Once you have found the house you want, a series of events takes place. This involves the buyer making an offer to the current owner, who either accepts it or makes a counter-offer with a different price. Please note that every marketplace is different from one to another and the way offers are presented may not apply to this article.
Making an offer
Verbal promises are not legally enforceable when it comes to the sale of property. Talk with your solicitor or estate agent, who will explain the written contract and advise on conditions to facilitate the purchase. When the contract is drawn up the agent will pass it to the vendor and his/her solicitors. If the property is being sold by auction, then the particulars will go to the vendor's lawyer before the auction, subject to change.
What the offer contains
The purchase offer you submit, if accepted as it stands, will become a binding sales contract. It is the agent's job to go through the contract so that the buyer does not need to worry about all the items in this document. However, it contains such details as:
* Address and legal description of the property.
* Sale price.
* Special conditions.
* Settlement date.
If your offer includes conditions, you are saying you will only purchase if those conditions are met. The following are some of the common conditions:
* The buyer obtaining specific finance from a bank. If the loan cannot be found, the buyer will not be bound by the contract.
* Inclusion of specific, unattached fittings and furnishings such as curtains, carpets etc.
These are additional clauses which may be added beneath the standard conditions and are specifically put in to protect both parties in the instance of specific requirements being needed by either party.
* A satisfactory structural survey by a surveyor within a specified number of days after acceptance of the offer. The vendor must wait that number of days to see if the report is satisfactory. If not, the contract becomes void.
* Selling the current house. If the purchaser needs to sell in order to buy they are given a time frame to sell within. Another "cash out-clause" is put in to protect the vendor, which allows them at any time to accept another offer which they consider to be more attractive. In this case, the purchaser must be advised in writing and is given a certain number of working days to "settle" or the contract is void.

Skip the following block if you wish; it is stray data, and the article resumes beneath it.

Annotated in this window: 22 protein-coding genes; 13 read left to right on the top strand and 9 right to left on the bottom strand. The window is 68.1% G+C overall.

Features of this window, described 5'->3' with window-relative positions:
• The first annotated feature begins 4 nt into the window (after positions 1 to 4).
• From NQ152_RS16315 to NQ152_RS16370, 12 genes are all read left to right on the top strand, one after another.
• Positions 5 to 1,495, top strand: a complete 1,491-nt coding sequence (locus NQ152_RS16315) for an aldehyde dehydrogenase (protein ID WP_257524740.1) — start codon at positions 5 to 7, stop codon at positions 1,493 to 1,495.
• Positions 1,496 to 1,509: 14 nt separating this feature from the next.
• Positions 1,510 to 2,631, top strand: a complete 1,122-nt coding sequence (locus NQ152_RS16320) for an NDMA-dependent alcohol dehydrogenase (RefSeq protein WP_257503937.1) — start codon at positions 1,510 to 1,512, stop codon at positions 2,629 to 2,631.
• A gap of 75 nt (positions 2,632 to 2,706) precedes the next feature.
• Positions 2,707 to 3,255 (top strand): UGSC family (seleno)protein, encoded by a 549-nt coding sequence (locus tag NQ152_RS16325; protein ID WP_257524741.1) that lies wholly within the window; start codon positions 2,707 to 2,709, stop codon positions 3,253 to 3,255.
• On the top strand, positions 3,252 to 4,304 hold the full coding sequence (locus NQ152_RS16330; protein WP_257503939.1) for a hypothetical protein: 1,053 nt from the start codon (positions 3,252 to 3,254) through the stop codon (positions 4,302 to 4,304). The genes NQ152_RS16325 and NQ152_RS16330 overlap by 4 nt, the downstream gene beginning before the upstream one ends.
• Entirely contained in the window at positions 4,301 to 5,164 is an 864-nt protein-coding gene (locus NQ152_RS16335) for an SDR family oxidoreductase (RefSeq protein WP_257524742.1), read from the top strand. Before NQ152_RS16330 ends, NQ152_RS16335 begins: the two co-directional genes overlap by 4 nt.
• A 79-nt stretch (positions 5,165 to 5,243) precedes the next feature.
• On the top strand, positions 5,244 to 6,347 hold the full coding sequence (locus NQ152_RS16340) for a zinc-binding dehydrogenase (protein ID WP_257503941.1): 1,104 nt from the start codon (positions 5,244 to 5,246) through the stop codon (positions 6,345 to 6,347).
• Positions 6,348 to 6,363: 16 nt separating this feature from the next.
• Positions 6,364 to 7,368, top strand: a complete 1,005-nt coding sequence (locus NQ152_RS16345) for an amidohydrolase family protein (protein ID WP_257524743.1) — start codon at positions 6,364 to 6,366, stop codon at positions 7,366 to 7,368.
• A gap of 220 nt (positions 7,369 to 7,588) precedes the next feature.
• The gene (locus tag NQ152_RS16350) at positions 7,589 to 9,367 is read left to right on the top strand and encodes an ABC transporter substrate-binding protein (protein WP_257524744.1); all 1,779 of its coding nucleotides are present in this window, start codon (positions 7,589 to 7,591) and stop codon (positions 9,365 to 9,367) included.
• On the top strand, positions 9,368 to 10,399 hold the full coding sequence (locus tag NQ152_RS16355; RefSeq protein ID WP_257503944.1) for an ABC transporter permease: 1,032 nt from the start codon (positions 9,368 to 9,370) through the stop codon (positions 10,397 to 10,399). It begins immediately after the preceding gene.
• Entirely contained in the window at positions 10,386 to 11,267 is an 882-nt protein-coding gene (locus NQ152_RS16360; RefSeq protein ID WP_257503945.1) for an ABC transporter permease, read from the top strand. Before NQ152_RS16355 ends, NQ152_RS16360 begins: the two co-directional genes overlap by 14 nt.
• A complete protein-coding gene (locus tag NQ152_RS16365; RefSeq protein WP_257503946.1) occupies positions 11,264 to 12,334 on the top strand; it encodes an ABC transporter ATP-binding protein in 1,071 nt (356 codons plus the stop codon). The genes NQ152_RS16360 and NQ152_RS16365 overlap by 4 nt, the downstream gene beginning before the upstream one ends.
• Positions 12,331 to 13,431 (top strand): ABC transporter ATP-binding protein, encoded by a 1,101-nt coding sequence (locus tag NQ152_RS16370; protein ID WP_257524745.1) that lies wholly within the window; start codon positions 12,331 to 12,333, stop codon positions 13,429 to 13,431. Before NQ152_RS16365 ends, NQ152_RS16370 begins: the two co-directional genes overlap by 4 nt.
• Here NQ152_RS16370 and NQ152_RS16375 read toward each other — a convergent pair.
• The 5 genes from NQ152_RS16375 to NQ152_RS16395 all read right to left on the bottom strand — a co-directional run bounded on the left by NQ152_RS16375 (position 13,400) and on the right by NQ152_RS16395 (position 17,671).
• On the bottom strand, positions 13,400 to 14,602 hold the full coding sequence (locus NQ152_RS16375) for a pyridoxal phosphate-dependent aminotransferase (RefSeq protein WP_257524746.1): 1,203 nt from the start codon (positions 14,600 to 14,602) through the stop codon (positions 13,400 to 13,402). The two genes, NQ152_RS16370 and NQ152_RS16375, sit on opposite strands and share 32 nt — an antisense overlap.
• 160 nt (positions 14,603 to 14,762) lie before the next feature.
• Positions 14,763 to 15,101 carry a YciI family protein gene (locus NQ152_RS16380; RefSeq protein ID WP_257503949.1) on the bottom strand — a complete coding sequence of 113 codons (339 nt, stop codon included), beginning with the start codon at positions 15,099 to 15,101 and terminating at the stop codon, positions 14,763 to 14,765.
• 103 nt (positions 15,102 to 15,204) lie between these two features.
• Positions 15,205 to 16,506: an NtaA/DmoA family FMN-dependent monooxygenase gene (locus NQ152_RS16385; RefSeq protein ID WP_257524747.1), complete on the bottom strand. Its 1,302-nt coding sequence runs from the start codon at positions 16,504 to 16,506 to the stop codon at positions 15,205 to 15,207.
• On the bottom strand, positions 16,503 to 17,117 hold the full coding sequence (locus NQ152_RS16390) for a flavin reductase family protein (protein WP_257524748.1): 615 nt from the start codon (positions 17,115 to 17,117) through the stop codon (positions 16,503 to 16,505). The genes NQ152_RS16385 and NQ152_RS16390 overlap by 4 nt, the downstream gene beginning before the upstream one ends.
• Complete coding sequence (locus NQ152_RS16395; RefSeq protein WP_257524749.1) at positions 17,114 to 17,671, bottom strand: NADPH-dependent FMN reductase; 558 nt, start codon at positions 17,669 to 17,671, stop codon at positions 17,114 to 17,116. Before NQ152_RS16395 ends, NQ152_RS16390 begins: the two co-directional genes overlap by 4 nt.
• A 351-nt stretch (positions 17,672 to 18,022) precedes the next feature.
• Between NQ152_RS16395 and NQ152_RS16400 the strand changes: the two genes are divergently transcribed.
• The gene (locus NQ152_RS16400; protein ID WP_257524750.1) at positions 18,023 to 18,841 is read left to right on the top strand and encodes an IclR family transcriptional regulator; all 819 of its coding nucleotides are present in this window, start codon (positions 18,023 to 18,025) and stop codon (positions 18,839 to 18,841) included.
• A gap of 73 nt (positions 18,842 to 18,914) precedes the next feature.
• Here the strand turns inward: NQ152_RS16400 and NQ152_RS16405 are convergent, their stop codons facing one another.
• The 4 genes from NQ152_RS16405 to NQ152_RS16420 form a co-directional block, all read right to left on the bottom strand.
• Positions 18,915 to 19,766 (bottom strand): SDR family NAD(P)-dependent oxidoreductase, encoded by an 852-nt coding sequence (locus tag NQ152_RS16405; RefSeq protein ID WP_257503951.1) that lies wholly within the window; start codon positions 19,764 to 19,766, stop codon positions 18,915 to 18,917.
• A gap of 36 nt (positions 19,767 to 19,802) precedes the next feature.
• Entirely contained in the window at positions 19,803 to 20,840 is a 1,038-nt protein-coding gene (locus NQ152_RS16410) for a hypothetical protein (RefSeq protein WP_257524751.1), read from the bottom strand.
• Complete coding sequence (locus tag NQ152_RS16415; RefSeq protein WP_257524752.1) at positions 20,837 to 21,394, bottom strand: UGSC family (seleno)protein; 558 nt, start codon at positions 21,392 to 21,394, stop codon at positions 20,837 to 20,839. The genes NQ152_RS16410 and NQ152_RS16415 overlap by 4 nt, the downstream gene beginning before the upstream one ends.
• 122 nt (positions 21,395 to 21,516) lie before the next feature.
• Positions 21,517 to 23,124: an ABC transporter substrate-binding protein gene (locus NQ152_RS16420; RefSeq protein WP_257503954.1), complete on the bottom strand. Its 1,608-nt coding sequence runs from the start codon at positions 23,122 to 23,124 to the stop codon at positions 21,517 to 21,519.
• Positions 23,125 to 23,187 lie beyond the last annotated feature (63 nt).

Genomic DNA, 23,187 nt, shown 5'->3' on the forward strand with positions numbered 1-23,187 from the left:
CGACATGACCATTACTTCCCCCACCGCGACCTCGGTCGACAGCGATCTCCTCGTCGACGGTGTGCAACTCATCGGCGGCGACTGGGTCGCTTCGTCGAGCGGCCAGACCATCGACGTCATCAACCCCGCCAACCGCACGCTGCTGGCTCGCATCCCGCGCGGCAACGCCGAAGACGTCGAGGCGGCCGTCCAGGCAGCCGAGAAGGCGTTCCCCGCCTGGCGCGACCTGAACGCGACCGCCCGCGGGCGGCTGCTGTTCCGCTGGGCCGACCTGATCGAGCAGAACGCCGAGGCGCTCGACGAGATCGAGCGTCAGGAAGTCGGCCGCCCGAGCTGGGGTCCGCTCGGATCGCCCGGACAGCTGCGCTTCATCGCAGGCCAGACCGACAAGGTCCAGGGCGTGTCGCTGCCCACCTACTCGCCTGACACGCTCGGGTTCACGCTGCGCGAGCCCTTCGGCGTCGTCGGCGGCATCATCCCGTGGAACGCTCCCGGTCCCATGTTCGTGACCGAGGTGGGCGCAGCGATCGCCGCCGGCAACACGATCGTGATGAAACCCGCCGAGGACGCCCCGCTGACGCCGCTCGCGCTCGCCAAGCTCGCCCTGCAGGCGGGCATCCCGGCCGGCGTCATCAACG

The estate agent will make sure all details are outlined in the written contract.
You are in a strong bargaining position with a seller if:
* You are a cash buyer.
* You already have approval for a mortgage.
* You do not have a present house that has to be sold before you can afford to buy.
In these circumstances, the agent may be able to negotiate some discount from the listed price. On the other hand, in a "hot" seller's market, if the perfect house comes onto the market, you may want to offer the list price (or more) to out-do other early offers.
It is very helpful to find out why the house is being sold and whether the vendor is under pressure. Keep these considerations in mind:
* A vacant house that remains unsold may represent extra expense for the seller.
* For personal reasons, they may just want out quickly.
The vendor's response to your offer
You will have a binding contract if the vendor, on receiving your written offer, signs an acceptance, unconditionally. The offer becomes a firm contract as soon as you are notified of acceptance. If the offer is rejected the vendors cannot change their minds at a later date and hold you to it.
If the vendor likes everything but the sale price, or the proposed closing date, you may receive a written counter-offer, with the changes the vendor prefers. You are free to accept or reject counter-offers or even make your own counter-offer. You can even walk away from the whole deal if the vendor makes a counter-offer that does not suit. However, this should not happen if you really want the property and the agent is skilled. The document becomes a binding contract only when one party finally signs an unconditional acceptance of the other side's proposal.
Withdrawing an offer
In most cases, you can withdraw an offer right up until the moment it is accepted, or even if you have not been notified of acceptance.
The agent takes the purchaser's deposit and puts it into a bank on the same day. It goes into a non-interest bearing trust account for 10 days. After that, it usually goes to the vendor's solicitor, sometimes directly to the vendor. No money is passed to the vendor until the agreement becomes unconditional. If anything happens such as the deal falling through, then the agent pays back the deposit. The deposit is simply a sign of good faith that the agreement between the purchaser and the vendor will precede.